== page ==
In her new book, SugarDetoxMe, an environmentalist offers delicious recipes and a sound sugar detox plan
By Summer Rayne Oakes
Reprinted with permission from SUGARDETOXME © 2017 by Summer Rayne Oakes, Sterling Epicure, an imprint of Sterling Publishing Co., Inc. Photography by Joey L.
Have you ever wondered why sugar has become increasingly prominent in virtually every packaged or prepared food we eat? Sugar, by no fault of its own, was designed to not only taste good but also reward our biochemical pathways, releasing neurotransmitters like beta-endorphin and dopamine. Because of that, sugar can override self-control mechanisms and prompt you to eat more of it.
Food executives looking to get customers hooked would quickly realize that they could do so legally with a generous dose of sugar. Michael Moss, the author of Salt, Sugar, Fat: How the Food Giants Hooked Us, writes, “the optimum amount of sugar in a product became known as the ‘bliss point,’” and food inventors are obsessed with finding the exact amount that keeps us coming back for more. He reports that some of the largest food companies have been employing the use of brain scans to understand how we neurologically respond to sugar (it’s not unlike how our brains would respond to cocaine, another highly addictive and harmful substance).
As a matter of fact—at least in rat studies—sugar is far more addictive than cocaine. A 2007 report demonstrated that when given the option of water sweetened with saccharin or intravenous cocaine, 94 percent of rats preferred the sweet taste of saccharin. Increasing the doses of cocaine didn’t even override the preference for sugar in the rats.
Some scientists struggle with whether to consider sugar addictive, but more compelling evidence is emerging to show addictive behaviors in many of us. As a result, we’re starting to see the emergence of the first sugar addiction programs. Not surprisingly, any substance that causes us to compulsively want it is compelling to big business. According to a recent report from BCC Research, the global market share for sugar and sweeteners in 2012 was $77.5 billion and is projected to grow to around $97 billion by 2017.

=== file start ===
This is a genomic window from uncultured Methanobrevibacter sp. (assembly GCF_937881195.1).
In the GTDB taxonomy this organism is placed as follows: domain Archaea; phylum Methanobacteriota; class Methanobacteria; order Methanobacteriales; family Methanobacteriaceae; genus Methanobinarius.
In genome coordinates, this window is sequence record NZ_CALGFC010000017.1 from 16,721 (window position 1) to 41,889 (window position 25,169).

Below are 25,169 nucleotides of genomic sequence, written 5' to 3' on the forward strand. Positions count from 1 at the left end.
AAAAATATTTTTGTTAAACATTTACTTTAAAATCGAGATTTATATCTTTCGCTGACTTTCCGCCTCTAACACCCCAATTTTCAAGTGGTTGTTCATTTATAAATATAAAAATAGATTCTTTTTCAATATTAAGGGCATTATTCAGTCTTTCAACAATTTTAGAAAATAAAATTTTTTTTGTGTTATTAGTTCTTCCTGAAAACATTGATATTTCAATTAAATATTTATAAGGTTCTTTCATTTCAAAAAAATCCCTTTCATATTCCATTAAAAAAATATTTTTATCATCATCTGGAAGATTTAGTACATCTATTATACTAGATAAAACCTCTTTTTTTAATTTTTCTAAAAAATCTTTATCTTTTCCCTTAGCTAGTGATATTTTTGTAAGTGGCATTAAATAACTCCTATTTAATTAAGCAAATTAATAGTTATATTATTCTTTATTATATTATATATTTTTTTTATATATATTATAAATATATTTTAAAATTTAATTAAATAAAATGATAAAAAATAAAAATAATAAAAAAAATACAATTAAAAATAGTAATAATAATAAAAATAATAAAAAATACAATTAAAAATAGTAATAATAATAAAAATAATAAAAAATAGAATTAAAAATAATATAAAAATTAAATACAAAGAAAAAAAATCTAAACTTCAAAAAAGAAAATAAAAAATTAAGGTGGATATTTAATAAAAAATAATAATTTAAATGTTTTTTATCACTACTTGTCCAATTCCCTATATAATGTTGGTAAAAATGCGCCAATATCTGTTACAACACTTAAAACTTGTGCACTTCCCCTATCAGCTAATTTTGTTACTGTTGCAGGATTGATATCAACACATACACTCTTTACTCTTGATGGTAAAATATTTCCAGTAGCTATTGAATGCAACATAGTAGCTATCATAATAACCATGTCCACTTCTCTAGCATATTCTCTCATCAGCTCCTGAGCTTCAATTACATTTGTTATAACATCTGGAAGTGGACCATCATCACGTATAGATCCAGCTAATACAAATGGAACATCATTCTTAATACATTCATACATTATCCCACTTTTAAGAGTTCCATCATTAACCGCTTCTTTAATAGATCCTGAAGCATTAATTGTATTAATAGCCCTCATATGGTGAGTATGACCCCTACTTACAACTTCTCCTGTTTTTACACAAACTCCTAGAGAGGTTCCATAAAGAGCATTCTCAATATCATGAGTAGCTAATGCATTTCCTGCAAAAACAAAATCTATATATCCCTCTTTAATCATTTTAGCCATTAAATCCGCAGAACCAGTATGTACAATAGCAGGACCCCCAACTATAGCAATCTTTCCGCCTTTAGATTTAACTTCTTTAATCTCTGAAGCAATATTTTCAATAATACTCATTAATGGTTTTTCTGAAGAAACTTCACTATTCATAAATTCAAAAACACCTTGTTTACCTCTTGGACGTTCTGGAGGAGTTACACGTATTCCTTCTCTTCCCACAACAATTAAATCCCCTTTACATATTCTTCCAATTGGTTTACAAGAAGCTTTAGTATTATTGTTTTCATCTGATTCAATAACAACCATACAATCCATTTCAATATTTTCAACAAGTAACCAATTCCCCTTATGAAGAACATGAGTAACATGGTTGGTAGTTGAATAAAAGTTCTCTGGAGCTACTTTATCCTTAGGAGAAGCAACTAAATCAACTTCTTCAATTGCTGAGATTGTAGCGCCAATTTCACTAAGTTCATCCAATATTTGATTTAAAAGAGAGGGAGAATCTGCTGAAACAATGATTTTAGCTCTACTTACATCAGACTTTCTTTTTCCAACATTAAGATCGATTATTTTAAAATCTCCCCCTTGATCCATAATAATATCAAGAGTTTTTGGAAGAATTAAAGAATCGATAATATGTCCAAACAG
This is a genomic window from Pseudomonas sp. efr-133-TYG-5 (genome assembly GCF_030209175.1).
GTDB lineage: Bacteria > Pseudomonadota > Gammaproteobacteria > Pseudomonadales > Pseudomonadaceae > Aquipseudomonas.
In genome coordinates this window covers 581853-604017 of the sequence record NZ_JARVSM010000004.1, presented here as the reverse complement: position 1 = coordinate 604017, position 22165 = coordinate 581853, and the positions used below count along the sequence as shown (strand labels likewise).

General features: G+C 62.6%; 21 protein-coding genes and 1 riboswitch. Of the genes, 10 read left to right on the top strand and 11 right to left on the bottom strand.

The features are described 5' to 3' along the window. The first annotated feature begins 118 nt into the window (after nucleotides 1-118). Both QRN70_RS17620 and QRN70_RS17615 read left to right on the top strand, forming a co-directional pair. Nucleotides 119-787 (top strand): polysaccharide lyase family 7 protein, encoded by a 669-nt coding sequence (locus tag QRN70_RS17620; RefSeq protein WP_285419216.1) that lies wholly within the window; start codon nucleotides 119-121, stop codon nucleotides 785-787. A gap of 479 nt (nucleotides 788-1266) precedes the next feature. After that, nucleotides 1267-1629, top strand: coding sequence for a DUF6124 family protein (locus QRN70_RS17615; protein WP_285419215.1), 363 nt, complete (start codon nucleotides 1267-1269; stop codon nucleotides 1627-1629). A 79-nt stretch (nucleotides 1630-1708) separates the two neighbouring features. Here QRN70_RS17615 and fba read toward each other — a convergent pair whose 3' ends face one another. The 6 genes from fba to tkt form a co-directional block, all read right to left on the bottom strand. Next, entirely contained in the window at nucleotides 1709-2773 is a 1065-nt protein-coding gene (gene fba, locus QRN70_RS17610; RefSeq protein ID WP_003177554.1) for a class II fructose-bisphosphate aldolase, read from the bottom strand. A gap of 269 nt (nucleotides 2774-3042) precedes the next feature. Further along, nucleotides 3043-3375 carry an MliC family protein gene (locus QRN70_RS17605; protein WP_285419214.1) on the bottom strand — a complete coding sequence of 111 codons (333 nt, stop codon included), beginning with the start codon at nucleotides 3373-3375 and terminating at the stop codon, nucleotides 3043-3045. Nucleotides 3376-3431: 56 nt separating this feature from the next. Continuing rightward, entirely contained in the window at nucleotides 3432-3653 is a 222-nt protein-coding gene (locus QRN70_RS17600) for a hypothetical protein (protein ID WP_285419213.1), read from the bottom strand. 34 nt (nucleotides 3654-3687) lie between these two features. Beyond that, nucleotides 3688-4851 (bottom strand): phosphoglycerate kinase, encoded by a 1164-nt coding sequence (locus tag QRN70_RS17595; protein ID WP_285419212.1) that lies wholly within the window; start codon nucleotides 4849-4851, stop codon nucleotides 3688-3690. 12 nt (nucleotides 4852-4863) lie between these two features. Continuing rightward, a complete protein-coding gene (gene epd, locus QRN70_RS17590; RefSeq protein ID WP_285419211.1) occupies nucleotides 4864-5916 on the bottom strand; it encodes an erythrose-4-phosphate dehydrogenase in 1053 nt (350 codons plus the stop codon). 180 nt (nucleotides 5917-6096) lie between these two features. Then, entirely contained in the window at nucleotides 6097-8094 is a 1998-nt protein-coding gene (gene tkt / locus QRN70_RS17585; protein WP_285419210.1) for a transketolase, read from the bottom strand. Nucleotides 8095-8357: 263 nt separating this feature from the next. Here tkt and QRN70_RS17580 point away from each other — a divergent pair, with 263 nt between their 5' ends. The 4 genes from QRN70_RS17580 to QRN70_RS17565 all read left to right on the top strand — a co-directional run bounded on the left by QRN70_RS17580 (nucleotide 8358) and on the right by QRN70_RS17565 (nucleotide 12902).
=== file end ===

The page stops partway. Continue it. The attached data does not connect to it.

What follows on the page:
Refined sugars were virtually absent in our diets for much of human history, so it should come as no surprise that our bodies aren’t used to the chemical assault that we have unleashed upon them. Three hundred years ago people in Europe on average consumed a measly four pounds per year! This was, in part, due to the novelty of sugar and its hefty price tag. During that time a pound of sugar cost the equivalent of around $45 in today’s dollars, which is far pricier than the 65 cents per pound it costs at retail now.
Today in America, we’re on average consuming around 1.45 pounds per week, or around 76 pounds per year. Just imagine—76 pounds per year and 300 years ago we were consuming a measly 4 pounds annually! After learning more about what we’re doing to our bodies and reflecting on my past obsession with sugar, I began to feel more empowered and energized to make a change—and I know you will, too. sugardetox.me
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